There are many points
of view regarding the embouchure. What follows below is probably
generally accepted as being true for most everyone. The student
needs to work with their individual teacher closely on this subject. Practicing in front of a mirror is very useful.
Look for some of the following things when watching your
The point where the
reed breaks away from the mouthpiece should contact the lip on
the line where the lip meets the chin.
The upper lip comes
down "flush" with the upper teeth on the mouthpiece. i.e., the
upper lip is never between the upper teeth and the mouthpiece.
To some extent, there
should be a slight "overbite," perhaps better described as a
firm, strong upper lip, securely out on the mouthpiece for high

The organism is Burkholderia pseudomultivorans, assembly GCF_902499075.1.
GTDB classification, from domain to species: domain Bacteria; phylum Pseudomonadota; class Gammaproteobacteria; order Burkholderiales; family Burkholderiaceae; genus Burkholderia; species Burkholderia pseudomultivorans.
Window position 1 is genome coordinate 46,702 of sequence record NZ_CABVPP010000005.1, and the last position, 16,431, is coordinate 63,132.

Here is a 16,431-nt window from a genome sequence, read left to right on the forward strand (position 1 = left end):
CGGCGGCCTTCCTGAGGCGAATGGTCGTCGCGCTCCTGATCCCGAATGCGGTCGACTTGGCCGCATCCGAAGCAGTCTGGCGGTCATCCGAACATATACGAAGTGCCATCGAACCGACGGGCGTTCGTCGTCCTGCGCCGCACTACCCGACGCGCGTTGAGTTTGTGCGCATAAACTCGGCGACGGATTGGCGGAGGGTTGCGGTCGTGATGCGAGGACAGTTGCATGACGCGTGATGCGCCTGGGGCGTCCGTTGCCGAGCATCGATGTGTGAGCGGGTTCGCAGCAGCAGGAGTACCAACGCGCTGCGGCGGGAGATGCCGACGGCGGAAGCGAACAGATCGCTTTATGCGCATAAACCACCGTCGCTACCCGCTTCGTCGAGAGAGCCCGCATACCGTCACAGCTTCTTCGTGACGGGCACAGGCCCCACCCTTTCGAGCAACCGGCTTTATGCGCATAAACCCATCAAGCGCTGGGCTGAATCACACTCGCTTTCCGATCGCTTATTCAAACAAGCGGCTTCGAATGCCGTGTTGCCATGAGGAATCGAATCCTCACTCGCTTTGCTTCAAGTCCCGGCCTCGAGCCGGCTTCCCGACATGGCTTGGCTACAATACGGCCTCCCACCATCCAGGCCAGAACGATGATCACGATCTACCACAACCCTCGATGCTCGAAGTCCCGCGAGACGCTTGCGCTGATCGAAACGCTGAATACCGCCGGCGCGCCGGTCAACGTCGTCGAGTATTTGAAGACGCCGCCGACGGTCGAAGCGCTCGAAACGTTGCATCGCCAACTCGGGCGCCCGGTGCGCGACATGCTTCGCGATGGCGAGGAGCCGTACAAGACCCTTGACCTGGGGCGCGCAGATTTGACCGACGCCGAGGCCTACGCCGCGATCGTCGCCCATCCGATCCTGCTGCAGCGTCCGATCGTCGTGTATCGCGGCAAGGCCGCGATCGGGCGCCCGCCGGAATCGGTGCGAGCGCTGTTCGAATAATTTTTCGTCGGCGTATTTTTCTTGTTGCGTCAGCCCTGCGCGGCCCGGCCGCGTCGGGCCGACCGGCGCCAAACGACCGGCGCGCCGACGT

notes as well as low notes.
Think about the
embouchure as a drawstring purse; the embouchure is like the
closing of this purse when the "strings" (below the chin) are
Try not to smile when
playing. When the lips are stretched, the muscles and
tissue around the lips are stretched and thin. This
results in a thin sound especially up high.
The lip muscles are
some of the weakest muscles in the body and must be directed
firmly around the mouthpiece, NOT away from it as when you
"smile." If you smile, you are working against yourself.
Never let the chin
bunch up; keep the bottom lip flat against the bottom teeth.
Sometimes it can be useful to think of "pointing" the chin.
Perhaps think of
slightly increasing the distance between the teeth.
Do not allow the
clarinet to be held too far out from the body.
It is important to realize that all of the above
factors lead to one basic point. That is, the lower lip, jaw
and teeth must not squeeze up against the reed in order that
the reed (the source of musical sound) be allowed to vibrate
freely and give a full resonant sound.
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